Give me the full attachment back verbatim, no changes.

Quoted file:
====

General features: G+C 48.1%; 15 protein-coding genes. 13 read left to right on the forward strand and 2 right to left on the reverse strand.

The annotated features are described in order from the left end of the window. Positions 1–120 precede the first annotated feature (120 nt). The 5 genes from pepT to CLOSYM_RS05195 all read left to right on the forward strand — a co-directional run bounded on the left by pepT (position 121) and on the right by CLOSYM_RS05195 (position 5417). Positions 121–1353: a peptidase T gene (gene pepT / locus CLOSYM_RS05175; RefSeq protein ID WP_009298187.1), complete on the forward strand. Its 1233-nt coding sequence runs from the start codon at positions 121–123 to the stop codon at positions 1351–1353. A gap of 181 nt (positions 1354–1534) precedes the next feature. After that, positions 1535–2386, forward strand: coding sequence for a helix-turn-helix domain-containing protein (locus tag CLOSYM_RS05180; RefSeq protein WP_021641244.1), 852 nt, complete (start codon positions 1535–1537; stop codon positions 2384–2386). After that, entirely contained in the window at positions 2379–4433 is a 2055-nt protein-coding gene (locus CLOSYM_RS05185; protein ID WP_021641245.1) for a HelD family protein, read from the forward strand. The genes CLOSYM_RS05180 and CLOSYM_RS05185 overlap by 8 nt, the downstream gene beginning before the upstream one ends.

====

General features: G+C 48.1%; 15 protein-coding genes. 13 read left to right on the forward strand and 2 right to left on the reverse strand.

The annotated features are described in order from the left end of the window. Positions 1–120 precede the first annotated feature (120 nt). The 5 genes from pepT to CLOSYM_RS05195 all read left to right on the forward strand — a co-directional run bounded on the left by pepT (position 121) and on the right by CLOSYM_RS05195 (position 5417). Positions 121–1353: a peptidase T gene (gene pepT / locus CLOSYM_RS05175; RefSeq protein ID WP_009298187.1), complete on the forward strand. Its 1233-nt coding sequence runs from the start codon at positions 121–123 to the stop codon at positions 1351–1353. A gap of 181 nt (positions 1354–1534) precedes the next feature. After that, positions 1535–2386, forward strand: coding sequence for a helix-turn-helix domain-containing protein (locus tag CLOSYM_RS05180; RefSeq protein WP_021641244.1), 852 nt, complete (start codon positions 1535–1537; stop codon positions 2384–2386). After that, entirely contained in the window at positions 2379–4433 is a 2055-nt protein-coding gene (locus CLOSYM_RS05185; protein ID WP_021641245.1) for a HelD family protein, read from the forward strand. The genes CLOSYM_RS05180 and CLOSYM_RS05185 overlap by 8 nt, the downstream gene beginning before the upstream one ends.